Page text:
Barth’s Critique of Modernism

[The following article originally appeared in Christianity Today, January 5, 1962, p. 11-13]

Barth’s Critique of Modernism


Karl Barth’s theological education was that of a typical liberal. But early in his career he turned against modernism and became a leader in a new type of thought.

The chief and summary accusation Barth made against liberal theology was that it substituted man for God. Such a substitution entailed a particular notion of God, but also a particular notion of man; and Barth centered his attack on the notion of man. To explain Barth’s thought, it is necessary to grasp the motivation behind liberal theology.

From the time of his studies with Hermann, Barth regarded Schleiermacher as the greatest theological figure of the nineteenth century, and not without reason. Convinced of the value of Christianity, Schleiermacher wished to defend it against the onslaughts of the Enlightenment. At the same time he considered himself a modern man. The values of Christianity therefore must in some way be integrated with the advances of science and culture. To do so, he identified the kingdom of God with the progress of civilization. His theology borrowed its principles from contemporary science. Theology must be founded on a philosophy of religion, and echoing Kant, he founded religion on ethics. With a mixture of Kant and romanticism, Schleiermacher’s theology arises in a subjective feeling of total dependence. The Word, or intellectual truth, is a secondary matter. It is in feeling, in experience, in conduct that man has some sort of relation with God.


For modernism the method of theology consists in taking the Church and its faith as part of the wider context of civilization in general. Dogmatics, in this view, derives its structure and its norms from the general laws of society and the universe. Therefore Schleiermacher—and on this point Bultmann still follows him—first shows the general anthropological possibility of faith, and then second, its historico-psychological realizability. As a result theology depends on borrowings from metaphysics, anthropology, ethics, and the philosophy of religion. Since by searching man can find God, a special revelation is unnecessary.

Barth in an interesting way notes the effect of modernism on the weekly sermon. It must not be thought that technical theories of theology have no repercussions in the daily life of the Church and its ministers. Modernistic anthropology produces a specific type of sermon

For the modernist minister the sermon topic is tested philosophically for its epistemological, cosmic, or psychological content; or perhaps for its historical, political, or social content. Modernist preaching has no lack or criteria—all substitutes for the missing criterion of the Word of God. Modernism in its own way was concerned for the Church and wished to preserve the essential values of Christianity while discarding the historical husks. It had therefore its dogmatics. But it has lost the Reformation’s criterion. When, then, other criteria were seized upon to fill the empty place, these were regarded as a full and equal substitute, in a measure representing what had been lost. The theology of modernistic Protestantism has ceased to envisage any possibility of getting within sight of the Word of God as an entity distinct from Church proclamation. But this means that the modernist preacher is not preaching God; he is only preaching himself. He has put himself in the place of God. As Harnack very frankly told Barth in a conversation, the older dogmatics ought to be replaced by a personal confession of one who has attained the maturity and serenity of final convictions and spiritual certainties.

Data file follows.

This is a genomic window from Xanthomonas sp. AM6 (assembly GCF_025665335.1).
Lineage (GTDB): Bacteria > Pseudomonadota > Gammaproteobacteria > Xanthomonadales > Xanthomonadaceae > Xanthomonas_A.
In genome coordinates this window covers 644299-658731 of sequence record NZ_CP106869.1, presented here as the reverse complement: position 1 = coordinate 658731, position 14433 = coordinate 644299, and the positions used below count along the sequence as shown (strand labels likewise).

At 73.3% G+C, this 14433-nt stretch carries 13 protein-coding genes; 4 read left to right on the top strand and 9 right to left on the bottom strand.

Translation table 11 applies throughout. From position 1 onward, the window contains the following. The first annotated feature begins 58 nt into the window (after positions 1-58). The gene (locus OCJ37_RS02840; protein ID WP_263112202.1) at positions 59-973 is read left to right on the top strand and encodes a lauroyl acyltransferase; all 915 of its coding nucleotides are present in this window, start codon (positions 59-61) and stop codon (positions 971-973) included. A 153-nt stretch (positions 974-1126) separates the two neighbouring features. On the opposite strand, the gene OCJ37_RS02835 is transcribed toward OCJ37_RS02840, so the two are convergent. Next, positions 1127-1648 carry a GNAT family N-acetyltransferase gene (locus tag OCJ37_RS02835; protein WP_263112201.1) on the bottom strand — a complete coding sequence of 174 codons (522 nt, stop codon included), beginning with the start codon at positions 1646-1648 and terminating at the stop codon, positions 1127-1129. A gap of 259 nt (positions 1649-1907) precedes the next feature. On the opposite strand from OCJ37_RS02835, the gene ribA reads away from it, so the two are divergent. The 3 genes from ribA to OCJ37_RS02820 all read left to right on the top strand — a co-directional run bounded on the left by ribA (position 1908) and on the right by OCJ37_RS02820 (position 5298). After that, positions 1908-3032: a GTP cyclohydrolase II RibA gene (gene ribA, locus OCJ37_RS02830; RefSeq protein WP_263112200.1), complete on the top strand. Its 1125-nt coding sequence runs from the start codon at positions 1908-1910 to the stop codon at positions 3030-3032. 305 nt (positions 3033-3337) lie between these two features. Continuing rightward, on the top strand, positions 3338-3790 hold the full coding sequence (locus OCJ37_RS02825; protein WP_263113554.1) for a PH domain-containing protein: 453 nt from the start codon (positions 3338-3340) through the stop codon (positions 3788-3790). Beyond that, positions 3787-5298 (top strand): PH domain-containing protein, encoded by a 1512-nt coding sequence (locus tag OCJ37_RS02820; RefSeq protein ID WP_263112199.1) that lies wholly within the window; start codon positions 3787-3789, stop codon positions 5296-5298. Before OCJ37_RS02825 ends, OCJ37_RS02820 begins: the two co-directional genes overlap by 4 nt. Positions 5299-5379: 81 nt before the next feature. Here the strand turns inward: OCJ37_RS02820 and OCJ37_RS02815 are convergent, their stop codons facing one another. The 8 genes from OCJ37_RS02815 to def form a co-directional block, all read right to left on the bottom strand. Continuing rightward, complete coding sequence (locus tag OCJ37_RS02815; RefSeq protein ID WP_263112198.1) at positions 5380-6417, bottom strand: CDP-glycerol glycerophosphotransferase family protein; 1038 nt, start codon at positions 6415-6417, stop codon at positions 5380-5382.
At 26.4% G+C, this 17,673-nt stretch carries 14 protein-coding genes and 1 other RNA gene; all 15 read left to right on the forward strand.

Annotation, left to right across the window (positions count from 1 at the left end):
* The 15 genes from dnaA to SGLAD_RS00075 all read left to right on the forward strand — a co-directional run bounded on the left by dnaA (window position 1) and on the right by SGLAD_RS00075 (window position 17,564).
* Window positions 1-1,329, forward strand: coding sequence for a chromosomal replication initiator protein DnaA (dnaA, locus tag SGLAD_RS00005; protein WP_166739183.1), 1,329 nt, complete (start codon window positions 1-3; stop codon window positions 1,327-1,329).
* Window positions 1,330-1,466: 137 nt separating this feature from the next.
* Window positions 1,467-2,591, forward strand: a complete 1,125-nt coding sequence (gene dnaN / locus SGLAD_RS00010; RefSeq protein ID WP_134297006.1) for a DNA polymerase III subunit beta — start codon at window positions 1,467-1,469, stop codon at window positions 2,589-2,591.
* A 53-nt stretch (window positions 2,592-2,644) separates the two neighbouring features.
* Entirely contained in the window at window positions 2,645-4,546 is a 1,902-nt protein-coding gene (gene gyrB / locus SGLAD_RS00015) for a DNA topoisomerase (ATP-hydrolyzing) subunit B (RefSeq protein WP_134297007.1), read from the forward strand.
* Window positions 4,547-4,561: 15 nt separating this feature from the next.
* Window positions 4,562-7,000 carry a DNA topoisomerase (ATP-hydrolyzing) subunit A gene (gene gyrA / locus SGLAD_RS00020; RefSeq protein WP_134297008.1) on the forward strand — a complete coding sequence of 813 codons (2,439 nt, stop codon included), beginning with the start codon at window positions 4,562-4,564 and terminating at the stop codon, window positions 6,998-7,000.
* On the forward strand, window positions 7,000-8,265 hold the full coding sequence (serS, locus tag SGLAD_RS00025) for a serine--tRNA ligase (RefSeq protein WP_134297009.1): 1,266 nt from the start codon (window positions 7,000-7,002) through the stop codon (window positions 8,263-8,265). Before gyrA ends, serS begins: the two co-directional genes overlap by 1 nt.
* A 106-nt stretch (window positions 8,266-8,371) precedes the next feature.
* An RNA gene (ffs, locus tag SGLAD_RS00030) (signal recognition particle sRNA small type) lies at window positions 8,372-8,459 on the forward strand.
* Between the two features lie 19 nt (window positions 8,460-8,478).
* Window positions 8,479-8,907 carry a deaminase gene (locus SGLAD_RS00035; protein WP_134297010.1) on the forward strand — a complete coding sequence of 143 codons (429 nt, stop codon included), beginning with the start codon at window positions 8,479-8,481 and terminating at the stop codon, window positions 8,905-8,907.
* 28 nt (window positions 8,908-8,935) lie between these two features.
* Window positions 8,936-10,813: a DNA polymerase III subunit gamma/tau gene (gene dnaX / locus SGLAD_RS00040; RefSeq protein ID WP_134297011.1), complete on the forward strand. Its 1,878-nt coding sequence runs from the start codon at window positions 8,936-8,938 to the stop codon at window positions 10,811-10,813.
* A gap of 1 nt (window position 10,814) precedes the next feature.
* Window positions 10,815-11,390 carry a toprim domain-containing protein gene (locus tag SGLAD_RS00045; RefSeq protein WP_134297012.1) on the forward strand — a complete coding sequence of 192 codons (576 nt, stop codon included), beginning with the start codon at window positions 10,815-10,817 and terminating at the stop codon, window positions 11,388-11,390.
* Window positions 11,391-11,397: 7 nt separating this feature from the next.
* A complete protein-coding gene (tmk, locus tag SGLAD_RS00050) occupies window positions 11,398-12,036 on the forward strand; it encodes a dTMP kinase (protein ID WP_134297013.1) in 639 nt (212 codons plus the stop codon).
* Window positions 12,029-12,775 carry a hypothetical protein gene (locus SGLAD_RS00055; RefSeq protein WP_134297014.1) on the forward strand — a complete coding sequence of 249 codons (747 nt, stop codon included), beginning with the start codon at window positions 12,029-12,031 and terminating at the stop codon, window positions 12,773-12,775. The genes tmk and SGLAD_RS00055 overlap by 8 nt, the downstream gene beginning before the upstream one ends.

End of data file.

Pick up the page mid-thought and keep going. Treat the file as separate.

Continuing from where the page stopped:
The point therefore at which Barth most obviously conflicts with modernism is anthropology. Does man or does he not have the natural ability to find out God by searching? The essential humanism of liberal theology can best be seen in its view of human nature. One of the tasks Schleiermacher set for himself was the defense of Christianity against the onslaughts of the Enlightenment. The Enlightenment had affected a supercilious disdain of history. Antiquity was spurned as all confusion and superstition. Against this contempt of history the liberals expressed a respect for history. The great men of antiquity, Jeremiah and Jesus, Paul and Luther, are our fellowmen; they have a common human nature. To be sure, as the Enlightenment too vigorously insisted, we must criticize them from our higher vantage point; but we must also esteem them as our comrades in our great endeavors. Thus by studying history appreciatively we may come to discern God’s revelation. History thus proves its truth to us as we come to experience and feel the truth in ourselves. Lessing in particular held that the inner truth of history is an entity thoroughly accessible to and apprehensible by us; as to its presence we can be the judges in virtue of our feeling and experience. Therefore he appeals from Luther’s writing to Luther’s spirit, from the letter to the spirit of the Bible, from the recounted miracles to constantly continuing miracles of religion itself. Thus Lessing asserted an immanent power in human nature by which is discerned the coincidence of revelation and history.